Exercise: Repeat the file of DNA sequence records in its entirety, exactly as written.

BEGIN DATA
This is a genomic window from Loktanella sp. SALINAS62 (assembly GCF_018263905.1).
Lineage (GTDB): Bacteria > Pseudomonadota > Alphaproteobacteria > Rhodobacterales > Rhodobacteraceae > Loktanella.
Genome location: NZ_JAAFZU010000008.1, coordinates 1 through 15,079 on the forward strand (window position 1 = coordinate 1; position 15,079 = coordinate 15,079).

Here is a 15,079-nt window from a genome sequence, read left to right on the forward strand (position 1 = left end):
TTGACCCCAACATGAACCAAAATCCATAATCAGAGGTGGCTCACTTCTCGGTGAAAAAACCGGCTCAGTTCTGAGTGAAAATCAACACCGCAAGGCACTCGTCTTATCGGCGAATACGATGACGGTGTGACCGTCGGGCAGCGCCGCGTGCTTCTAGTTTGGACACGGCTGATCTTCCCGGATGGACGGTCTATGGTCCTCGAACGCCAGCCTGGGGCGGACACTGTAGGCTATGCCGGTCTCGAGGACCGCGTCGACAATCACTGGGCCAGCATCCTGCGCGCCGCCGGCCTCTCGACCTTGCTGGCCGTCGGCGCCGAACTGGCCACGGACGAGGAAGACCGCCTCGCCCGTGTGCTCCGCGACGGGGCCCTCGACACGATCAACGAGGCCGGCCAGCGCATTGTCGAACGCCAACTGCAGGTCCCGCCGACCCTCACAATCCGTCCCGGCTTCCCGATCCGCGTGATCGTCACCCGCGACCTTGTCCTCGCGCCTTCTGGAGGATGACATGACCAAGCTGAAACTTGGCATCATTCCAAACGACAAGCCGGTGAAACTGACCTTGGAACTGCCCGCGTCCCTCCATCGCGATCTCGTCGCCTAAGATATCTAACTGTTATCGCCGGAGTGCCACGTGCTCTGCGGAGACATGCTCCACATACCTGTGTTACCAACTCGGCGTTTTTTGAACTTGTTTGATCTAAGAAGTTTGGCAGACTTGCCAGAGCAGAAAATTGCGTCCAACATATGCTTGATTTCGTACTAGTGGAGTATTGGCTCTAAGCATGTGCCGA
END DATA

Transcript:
This is a genomic window from Loktanella sp. SALINAS62 (assembly GCF_018263905.1).
Lineage (GTDB): Bacteria > Pseudomonadota > Alphaproteobacteria > Rhodobacterales > Rhodobacteraceae > Loktanella.
Genome location: NZ_JAAFZU010000008.1, coordinates 1 through 15,079 on the forward strand (window position 1 = coordinate 1; position 15,079 = coordinate 15,079).

Here is a 15,079-nt window from a genome sequence, read left to right on the forward strand (position 1 = left end):
TTGACCCCAACATGAACCAAAATCCATAATCAGAGGTGGCTCACTTCTCGGTGAAAAAACCGGCTCAGTTCTGAGTGAAAATCAACACCGCAAGGCACTCGTCTTATCGGCGAATACGATGACGGTGTGACCGTCGGGCAGCGCCGCGTGCTTCTAGTTTGGACACGGCTGATCTTCCCGGATGGACGGTCTATGGTCCTCGAACGCCAGCCTGGGGCGGACACTGTAGGCTATGCCGGTCTCGAGGACCGCGTCGACAATCACTGGGCCAGCATCCTGCGCGCCGCCGGCCTCTCGACCTTGCTGGCCGTCGGCGCCGAACTGGCCACGGACGAGGAAGACCGCCTCGCCCGTGTGCTCCGCGACGGGGCCCTCGACACGATCAACGAGGCCGGCCAGCGCATTGTCGAACGCCAACTGCAGGTCCCGCCGACCCTCACAATCCGTCCCGGCTTCCCGATCCGCGTGATCGTCACCCGCGACCTTGTCCTCGCGCCTTCTGGAGGATGACATGACCAAGCTGAAACTTGGCATCATTCCAAACGACAAGCCGGTGAAACTGACCTTGGAACTGCCCGCGTCCCTCCATCGCGATCTCGTCGCCTAAGATATCTAACTGTTATCGCCGGAGTGCCACGTGCTCTGCGGAGACATGCTCCACATACCTGTGTTACCAACTCGGCGTTTTTTGAACTTGTTTGATCTAAGAAGTTTGGCAGACTTGCCAGAGCAGAAAATTGCGTCCAACATATGCTTGATTTCGTACTAGTGGAGTATTGGCTCTAAGCATGTGCCGA